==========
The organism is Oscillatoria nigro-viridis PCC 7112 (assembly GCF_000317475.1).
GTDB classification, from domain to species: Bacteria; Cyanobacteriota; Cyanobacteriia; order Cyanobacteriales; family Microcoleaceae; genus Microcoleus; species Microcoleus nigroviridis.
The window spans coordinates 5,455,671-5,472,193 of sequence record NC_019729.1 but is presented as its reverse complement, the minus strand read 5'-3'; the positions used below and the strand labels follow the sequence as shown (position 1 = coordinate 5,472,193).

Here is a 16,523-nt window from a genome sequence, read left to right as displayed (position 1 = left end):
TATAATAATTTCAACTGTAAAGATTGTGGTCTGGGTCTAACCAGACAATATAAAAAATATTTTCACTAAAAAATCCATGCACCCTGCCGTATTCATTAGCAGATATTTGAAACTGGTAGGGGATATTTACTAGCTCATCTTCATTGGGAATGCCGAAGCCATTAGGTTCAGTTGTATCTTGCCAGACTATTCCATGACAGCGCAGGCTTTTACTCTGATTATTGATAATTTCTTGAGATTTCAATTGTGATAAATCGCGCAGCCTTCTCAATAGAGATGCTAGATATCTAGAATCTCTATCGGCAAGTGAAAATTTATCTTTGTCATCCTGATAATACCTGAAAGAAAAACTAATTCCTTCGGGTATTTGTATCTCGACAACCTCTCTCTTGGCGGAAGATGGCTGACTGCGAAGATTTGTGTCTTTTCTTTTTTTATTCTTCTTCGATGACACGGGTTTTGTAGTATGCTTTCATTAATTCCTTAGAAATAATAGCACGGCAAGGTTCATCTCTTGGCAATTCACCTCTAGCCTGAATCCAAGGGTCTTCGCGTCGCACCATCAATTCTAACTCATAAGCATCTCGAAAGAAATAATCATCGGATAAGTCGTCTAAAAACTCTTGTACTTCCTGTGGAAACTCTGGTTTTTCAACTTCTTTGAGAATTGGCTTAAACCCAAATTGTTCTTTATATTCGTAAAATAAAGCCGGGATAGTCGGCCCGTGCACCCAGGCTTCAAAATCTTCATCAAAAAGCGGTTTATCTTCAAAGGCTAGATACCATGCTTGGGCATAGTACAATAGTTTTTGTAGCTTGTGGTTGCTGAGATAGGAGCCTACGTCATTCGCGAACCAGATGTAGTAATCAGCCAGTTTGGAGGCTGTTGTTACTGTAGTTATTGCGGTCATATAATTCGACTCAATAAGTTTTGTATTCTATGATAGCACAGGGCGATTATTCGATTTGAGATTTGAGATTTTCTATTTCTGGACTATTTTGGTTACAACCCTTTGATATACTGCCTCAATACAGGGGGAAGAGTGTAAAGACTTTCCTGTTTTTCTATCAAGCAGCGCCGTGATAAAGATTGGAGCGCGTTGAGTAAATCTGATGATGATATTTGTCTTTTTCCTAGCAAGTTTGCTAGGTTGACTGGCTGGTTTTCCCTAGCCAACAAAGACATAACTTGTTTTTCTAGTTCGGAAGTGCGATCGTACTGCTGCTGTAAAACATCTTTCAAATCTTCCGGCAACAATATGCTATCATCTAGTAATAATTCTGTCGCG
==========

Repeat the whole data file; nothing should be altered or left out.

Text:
The organism is Oscillatoria nigro-viridis PCC 7112 (assembly GCF_000317475.1).
GTDB classification, from domain to species: Bacteria; Cyanobacteriota; Cyanobacteriia; order Cyanobacteriales; family Microcoleaceae; genus Microcoleus; species Microcoleus nigroviridis.
The window spans coordinates 5,455,671-5,472,193 of sequence record NC_019729.1 but is presented as its reverse complement, the minus strand read 5'-3'; the positions used below and the strand labels follow the sequence as shown (position 1 = coordinate 5,472,193).

Here is a 16,523-nt window from a genome sequence, read left to right as displayed (position 1 = left end):
TATAATAATTTCAACTGTAAAGATTGTGGTCTGGGTCTAACCAGACAATATAAAAAATATTTTCACTAAAAAATCCATGCACCCTGCCGTATTCATTAGCAGATATTTGAAACTGGTAGGGGATATTTACTAGCTCATCTTCATTGGGAATGCCGAAGCCATTAGGTTCAGTTGTATCTTGCCAGACTATTCCATGACAGCGCAGGCTTTTACTCTGATTATTGATAATTTCTTGAGATTTCAATTGTGATAAATCGCGCAGCCTTCTCAATAGAGATGCTAGATATCTAGAATCTCTATCGGCAAGTGAAAATTTATCTTTGTCATCCTGATAATACCTGAAAGAAAAACTAATTCCTTCGGGTATTTGTATCTCGACAACCTCTCTCTTGGCGGAAGATGGCTGACTGCGAAGATTTGTGTCTTTTCTTTTTTTATTCTTCTTCGATGACACGGGTTTTGTAGTATGCTTTCATTAATTCCTTAGAAATAATAGCACGGCAAGGTTCATCTCTTGGCAATTCACCTCTAGCCTGAATCCAAGGGTCTTCGCGTCGCACCATCAATTCTAACTCATAAGCATCTCGAAAGAAATAATCATCGGATAAGTCGTCTAAAAACTCTTGTACTTCCTGTGGAAACTCTGGTTTTTCAACTTCTTTGAGAATTGGCTTAAACCCAAATTGTTCTTTATATTCGTAAAATAAAGCCGGGATAGTCGGCCCGTGCACCCAGGCTTCAAAATCTTCATCAAAAAGCGGTTTATCTTCAAAGGCTAGATACCATGCTTGGGCATAGTACAATAGTTTTTGTAGCTTGTGGTTGCTGAGATAGGAGCCTACGTCATTCGCGAACCAGATGTAGTAATCAGCCAGTTTGGAGGCTGTTGTTACTGTAGTTATTGCGGTCATATAATTCGACTCAATAAGTTTTGTATTCTATGATAGCACAGGGCGATTATTCGATTTGAGATTTGAGATTTTCTATTTCTGGACTATTTTGGTTACAACCCTTTGATATACTGCCTCAATACAGGGGGAAGAGTGTAAAGACTTTCCTGTTTTTCTATCAAGCAGCGCCGTGATAAAGATTGGAGCGCGTTGAGTAAATCTGATGATGATATTTGTCTTTTTCCTAGCAAGTTTGCTAGGTTGACTGGCTGGTTTTCCCTAGCCAACAAAGACATAACTTGTTTTTCTAGTTCGGAAGTGCGATCGTACTGCTGCTGTAAAACATCTTTCAAATCTTCCGGCAACAATATGCTATCATCTAGTAATAATTCTGTCGCG